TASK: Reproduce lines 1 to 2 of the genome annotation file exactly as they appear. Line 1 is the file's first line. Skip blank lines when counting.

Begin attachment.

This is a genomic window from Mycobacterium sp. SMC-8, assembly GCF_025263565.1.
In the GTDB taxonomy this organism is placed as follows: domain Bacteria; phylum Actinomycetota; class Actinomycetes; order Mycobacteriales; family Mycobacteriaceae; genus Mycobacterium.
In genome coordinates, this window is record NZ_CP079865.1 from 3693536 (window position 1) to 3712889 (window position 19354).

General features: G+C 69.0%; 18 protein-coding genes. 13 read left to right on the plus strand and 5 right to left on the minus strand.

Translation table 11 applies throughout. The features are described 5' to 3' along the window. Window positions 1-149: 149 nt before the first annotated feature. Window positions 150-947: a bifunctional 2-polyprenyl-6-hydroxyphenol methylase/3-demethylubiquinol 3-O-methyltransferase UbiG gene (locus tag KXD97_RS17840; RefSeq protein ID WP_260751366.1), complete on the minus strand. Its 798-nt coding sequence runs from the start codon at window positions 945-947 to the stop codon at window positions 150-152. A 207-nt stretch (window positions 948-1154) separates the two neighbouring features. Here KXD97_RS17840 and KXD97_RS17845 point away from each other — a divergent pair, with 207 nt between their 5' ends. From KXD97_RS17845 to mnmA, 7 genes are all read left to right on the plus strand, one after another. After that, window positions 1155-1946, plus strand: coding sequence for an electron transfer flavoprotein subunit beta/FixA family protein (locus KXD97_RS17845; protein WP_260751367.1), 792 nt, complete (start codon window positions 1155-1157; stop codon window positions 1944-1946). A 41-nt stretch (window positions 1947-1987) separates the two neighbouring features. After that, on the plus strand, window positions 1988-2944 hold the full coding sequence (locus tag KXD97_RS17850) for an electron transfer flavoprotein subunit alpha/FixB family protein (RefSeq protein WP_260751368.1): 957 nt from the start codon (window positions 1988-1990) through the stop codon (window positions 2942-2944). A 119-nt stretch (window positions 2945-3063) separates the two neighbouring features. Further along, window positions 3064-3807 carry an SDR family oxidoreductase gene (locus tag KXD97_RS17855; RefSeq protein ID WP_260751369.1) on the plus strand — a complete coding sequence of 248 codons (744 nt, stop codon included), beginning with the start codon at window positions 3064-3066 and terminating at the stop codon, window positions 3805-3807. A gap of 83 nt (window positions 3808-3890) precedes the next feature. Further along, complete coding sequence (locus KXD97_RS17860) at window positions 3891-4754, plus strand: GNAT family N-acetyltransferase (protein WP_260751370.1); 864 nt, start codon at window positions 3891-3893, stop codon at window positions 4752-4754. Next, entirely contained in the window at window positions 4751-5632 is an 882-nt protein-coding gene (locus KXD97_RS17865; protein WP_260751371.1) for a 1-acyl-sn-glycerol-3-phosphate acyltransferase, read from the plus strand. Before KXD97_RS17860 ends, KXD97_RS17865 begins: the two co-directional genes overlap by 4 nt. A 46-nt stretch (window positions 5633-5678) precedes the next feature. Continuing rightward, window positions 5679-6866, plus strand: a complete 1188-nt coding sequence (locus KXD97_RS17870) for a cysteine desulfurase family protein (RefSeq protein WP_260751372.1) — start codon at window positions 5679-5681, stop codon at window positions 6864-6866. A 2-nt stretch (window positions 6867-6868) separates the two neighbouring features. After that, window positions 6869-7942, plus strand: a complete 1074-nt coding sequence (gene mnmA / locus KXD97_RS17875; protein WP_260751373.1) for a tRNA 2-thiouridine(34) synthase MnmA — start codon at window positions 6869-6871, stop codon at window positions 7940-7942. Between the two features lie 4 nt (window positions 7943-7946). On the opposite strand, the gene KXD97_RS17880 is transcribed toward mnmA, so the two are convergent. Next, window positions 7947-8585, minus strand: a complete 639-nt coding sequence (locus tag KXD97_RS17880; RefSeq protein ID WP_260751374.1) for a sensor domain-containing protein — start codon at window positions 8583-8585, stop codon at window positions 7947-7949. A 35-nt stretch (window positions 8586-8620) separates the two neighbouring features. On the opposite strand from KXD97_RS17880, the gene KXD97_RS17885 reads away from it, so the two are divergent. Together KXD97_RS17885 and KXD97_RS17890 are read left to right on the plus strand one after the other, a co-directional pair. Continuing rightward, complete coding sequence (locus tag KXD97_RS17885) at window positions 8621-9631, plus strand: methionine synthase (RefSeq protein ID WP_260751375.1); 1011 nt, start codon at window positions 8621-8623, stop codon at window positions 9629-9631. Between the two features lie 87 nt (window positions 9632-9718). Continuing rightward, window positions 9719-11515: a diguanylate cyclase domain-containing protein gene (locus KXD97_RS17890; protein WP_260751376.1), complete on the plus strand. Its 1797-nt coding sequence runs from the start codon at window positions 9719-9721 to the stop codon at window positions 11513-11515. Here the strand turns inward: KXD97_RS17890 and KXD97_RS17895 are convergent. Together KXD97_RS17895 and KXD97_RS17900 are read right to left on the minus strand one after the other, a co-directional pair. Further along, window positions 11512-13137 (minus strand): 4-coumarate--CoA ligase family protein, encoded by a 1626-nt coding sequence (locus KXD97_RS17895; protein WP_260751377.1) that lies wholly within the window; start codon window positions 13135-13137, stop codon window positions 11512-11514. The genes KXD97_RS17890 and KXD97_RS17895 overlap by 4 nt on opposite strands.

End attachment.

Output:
This is a genomic window from Mycobacterium sp. SMC-8, assembly GCF_025263565.1.
In the GTDB taxonomy this organism is placed as follows: domain Bacteria; phylum Actinomycetota; class Actinomycetes; order Mycobacteriales; family Mycobacteriaceae; genus Mycobacterium.